Monday, April 28, 2014

Calling these jewels just 'cod croquettes' is an injustice...

Salt cod does not seem like your average Chinese ingredient — and you’re right, it definitely is not — but in the capable hands of Macanese chefs it becomes sublime. 

Pretty much a riff on Portugal’s ethereal bacalau (salt cod) croquettes, one taste of this dish shows how much it has been filtered through Macau’s Chinese sensibilities. 

As the former Portuguese colony at the mouth of the Pearl River shows in so many of its dishes, it’s all about balance.

Salt cod
On the one hand we have the Portuguese contribution of black olives, salt cod, butter, cream, and potatoes, and on the other we have Chinese cilantro, green onions, ginger, and garlic. I have played around with this a bit, using coconut cream instead of whipping cream, as this gives a very gentle tropical undercurrent to the flavors.

Tapenade was another delightful substitution I discovered, as the combination of various oil-cured olives with capers and seasonings gives this dish the zing it so desperately needs. Most traditional bacalau recipes I have seen also call for subdued amounts of aromatics, but I have thrown caution to the wind here. After all, this is mashed potatoes and cod, and something has to do the gustatory heavy lifting.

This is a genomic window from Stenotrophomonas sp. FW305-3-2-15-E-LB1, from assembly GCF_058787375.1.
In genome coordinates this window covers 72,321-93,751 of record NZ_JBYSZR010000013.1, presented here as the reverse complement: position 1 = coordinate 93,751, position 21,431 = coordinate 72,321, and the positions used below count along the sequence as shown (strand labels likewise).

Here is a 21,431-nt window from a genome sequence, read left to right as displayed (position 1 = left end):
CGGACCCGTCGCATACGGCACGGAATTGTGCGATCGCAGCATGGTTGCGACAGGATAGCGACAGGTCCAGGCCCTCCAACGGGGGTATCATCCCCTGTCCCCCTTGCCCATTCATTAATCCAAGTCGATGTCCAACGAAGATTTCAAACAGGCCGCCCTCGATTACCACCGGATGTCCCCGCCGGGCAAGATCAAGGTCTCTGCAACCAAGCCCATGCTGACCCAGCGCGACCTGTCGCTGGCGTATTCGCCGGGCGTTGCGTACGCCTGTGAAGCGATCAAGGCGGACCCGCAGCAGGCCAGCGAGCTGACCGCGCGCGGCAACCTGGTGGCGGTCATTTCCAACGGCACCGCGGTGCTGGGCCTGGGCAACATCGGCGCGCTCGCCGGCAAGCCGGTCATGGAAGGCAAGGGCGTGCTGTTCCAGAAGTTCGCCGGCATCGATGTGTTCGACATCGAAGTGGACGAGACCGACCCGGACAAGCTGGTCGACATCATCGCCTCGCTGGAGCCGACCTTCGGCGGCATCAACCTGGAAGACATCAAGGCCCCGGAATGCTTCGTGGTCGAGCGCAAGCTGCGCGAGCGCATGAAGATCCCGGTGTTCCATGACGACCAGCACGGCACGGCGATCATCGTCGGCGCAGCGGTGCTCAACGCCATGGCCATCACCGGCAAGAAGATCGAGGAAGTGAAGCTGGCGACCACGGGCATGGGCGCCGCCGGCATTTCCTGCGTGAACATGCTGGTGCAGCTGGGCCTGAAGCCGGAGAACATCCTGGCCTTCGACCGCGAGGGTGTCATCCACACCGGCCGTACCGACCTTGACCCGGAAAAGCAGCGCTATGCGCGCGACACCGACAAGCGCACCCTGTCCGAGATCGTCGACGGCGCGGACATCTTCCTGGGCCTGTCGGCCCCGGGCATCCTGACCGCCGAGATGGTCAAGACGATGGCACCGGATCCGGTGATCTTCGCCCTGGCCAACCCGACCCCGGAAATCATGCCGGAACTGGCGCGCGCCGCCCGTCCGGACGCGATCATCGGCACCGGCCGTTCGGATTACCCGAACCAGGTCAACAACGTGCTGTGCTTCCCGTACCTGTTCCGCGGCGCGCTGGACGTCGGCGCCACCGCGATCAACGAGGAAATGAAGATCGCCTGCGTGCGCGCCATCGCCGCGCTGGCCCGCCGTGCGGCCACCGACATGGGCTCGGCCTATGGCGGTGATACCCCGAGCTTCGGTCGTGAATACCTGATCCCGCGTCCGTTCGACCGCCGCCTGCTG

Already smelling delish
Texture, too, was obviously given lots of consideration by Macau's great chefs. First, the cod and potatoes are turned into a moist mash. These are then turned into little croquettes that are double-bound and finally coated with dried breadcrumbs that supply a lovely crunch. What I have done here, though, is use potato starch here as the first layer of the coating, as it provides a nice, chewy edge to each bite in contrast with the soft center and crispy breadcrumbs.

To balance the croquettes a bit further, I have also supplied a small dressed green salad. This is completely nontraditional, but I have found it absolutely necessary to round out the dish and provide even more contrast between bites of the hot bacalau.

Count on making this in the spring, when salt cod is freshest and most available in Italian and Portuguese delicatessens during the Lenten season. And by the way, if you have never had salt cod before and are afraid that it is going to be something fishy and salty, you are in for a lovely surprise because it soaks up into a very fresh-flavored and -textured bit of fish.

Seasonings
Have this as an appetizer, as a lunch entree, or even as a brunch dish. A glass of vinho verde would be perfect.


Macanese bacalau
Zhá mǎjièxīu qíu 炸馬介休球
Macau